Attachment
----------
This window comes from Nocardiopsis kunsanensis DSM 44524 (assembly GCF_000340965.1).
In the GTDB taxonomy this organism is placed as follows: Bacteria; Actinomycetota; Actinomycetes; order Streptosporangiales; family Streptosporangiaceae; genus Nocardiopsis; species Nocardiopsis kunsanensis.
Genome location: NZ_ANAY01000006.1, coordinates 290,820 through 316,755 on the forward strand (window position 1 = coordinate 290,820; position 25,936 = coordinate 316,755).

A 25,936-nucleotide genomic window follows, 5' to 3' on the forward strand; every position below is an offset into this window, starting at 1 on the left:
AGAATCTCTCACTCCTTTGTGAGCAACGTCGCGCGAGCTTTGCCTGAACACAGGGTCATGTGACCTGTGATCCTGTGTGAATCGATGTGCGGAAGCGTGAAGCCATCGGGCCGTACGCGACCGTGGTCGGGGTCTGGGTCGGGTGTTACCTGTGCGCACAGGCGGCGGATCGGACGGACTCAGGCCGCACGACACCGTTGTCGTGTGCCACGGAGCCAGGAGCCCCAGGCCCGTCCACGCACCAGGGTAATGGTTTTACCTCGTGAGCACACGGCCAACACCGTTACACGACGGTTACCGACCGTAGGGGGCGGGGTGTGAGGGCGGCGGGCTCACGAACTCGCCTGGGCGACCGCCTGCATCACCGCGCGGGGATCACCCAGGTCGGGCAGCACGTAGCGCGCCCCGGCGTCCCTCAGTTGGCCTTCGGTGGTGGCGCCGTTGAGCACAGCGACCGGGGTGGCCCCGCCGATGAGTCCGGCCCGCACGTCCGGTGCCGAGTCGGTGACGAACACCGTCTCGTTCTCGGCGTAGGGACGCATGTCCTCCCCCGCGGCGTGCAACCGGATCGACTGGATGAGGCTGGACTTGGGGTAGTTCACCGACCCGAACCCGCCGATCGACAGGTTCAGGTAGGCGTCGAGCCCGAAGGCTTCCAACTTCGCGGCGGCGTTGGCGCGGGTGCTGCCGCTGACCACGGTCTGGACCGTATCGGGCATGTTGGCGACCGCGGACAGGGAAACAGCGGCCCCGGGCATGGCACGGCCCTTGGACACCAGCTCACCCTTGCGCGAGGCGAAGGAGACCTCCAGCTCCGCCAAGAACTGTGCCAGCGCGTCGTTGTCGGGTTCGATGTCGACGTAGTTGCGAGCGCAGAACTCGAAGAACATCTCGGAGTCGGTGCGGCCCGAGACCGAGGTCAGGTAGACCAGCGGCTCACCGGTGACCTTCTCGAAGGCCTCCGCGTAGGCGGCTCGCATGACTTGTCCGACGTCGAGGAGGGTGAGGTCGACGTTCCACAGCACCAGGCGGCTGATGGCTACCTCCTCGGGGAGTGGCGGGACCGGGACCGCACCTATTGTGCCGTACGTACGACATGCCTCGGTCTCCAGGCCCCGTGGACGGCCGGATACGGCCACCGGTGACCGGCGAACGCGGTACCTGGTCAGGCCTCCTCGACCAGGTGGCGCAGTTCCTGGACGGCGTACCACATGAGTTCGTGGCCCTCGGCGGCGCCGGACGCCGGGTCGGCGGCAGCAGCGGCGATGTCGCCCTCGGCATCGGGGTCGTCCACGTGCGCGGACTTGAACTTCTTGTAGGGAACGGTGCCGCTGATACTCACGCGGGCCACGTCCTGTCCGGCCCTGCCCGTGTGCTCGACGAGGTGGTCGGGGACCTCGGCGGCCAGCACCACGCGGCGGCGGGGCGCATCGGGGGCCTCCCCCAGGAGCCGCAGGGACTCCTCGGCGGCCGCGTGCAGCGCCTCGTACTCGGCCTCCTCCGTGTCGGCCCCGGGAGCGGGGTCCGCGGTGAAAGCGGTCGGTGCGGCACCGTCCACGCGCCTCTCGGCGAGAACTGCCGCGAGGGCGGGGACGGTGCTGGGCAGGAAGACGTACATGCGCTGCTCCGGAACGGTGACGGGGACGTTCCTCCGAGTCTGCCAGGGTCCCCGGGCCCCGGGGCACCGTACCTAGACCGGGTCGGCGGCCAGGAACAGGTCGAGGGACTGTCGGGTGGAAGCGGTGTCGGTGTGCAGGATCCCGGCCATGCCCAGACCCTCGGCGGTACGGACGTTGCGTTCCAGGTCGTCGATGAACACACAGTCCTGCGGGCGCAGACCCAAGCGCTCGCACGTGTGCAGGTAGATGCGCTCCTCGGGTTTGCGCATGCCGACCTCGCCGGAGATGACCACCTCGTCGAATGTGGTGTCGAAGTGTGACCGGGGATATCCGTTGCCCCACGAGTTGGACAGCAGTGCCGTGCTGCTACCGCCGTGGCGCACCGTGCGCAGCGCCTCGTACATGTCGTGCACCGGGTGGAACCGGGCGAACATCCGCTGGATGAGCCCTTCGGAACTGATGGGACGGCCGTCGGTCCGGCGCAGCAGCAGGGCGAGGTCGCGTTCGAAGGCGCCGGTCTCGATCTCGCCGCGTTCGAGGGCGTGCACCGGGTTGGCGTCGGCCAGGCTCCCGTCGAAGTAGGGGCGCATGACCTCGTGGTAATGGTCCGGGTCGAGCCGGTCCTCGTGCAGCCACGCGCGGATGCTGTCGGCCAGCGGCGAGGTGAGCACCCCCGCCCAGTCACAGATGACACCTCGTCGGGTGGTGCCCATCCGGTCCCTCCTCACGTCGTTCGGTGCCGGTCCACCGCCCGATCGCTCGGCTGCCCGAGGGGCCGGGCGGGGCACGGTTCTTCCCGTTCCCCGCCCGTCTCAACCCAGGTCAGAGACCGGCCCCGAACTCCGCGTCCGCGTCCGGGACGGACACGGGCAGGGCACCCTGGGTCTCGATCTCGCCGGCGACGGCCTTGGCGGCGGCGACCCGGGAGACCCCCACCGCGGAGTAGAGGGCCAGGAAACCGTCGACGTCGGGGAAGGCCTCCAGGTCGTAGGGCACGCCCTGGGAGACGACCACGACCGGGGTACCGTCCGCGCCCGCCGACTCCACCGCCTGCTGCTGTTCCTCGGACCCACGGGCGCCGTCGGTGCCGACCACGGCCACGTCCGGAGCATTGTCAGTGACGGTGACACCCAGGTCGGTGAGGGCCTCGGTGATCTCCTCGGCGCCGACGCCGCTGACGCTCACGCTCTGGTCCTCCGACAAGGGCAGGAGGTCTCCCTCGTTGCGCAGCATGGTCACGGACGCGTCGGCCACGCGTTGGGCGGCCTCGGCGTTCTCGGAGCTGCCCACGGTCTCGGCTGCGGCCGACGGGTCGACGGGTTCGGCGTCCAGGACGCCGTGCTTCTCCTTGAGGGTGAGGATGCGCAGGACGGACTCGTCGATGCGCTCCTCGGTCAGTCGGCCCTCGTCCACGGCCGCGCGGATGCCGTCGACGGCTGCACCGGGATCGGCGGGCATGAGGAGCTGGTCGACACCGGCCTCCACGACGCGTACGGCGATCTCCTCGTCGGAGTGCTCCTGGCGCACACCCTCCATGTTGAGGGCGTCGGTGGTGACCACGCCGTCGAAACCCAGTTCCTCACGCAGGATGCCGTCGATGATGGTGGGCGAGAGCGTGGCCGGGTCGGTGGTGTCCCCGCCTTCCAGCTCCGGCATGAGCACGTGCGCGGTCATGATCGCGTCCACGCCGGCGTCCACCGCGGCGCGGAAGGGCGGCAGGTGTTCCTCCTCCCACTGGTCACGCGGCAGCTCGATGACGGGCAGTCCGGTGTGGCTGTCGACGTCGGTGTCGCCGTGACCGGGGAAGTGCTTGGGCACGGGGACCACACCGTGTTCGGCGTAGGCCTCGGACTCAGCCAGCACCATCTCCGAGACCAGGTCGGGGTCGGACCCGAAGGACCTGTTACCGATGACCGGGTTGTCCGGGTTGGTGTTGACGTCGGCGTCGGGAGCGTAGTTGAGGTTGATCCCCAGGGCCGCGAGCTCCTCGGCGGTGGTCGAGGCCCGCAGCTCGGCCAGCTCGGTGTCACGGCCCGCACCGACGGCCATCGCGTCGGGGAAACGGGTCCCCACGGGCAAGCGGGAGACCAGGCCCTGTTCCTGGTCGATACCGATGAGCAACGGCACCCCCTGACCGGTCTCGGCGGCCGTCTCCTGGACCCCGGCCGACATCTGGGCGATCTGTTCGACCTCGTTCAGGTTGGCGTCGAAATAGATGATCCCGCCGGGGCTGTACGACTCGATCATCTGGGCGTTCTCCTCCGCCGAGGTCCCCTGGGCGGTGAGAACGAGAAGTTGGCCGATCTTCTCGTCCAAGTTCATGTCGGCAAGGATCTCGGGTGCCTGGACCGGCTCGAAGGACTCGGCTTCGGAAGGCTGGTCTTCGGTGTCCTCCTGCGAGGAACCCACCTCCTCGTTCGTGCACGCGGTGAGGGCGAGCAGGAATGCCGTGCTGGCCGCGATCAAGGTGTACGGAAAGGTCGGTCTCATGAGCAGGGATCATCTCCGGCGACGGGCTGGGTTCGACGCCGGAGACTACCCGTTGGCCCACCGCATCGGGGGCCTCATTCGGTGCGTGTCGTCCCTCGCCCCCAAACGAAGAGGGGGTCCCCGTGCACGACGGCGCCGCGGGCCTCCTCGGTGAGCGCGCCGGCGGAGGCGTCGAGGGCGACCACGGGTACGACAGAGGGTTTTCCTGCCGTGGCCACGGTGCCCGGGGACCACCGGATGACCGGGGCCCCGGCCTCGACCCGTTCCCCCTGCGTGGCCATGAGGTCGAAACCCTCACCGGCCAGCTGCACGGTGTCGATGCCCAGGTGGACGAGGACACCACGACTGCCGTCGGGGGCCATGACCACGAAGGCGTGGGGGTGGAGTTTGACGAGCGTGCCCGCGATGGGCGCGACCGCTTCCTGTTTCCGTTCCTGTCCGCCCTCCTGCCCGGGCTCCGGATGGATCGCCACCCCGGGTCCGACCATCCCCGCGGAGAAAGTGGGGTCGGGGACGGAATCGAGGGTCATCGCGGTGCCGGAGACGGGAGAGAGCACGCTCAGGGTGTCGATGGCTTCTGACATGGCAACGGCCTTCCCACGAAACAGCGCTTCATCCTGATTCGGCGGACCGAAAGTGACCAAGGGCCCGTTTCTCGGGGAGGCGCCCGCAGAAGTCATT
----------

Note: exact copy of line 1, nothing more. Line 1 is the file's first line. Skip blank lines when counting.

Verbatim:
This window comes from Nocardiopsis kunsanensis DSM 44524 (assembly GCF_000340965.1).